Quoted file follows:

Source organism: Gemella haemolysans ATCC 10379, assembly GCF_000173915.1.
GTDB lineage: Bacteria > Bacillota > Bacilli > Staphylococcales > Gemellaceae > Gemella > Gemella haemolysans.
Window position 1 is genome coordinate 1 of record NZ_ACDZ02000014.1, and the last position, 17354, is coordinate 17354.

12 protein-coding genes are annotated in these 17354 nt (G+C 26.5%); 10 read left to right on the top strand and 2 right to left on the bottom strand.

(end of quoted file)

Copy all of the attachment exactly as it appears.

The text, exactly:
Source organism: Gemella haemolysans ATCC 10379, assembly GCF_000173915.1.
GTDB lineage: Bacteria > Bacillota > Bacilli > Staphylococcales > Gemellaceae > Gemella > Gemella haemolysans.
Window position 1 is genome coordinate 1 of record NZ_ACDZ02000014.1, and the last position, 17354, is coordinate 17354.

12 protein-coding genes are annotated in these 17354 nt (G+C 26.5%); 10 read left to right on the top strand and 2 right to left on the bottom strand.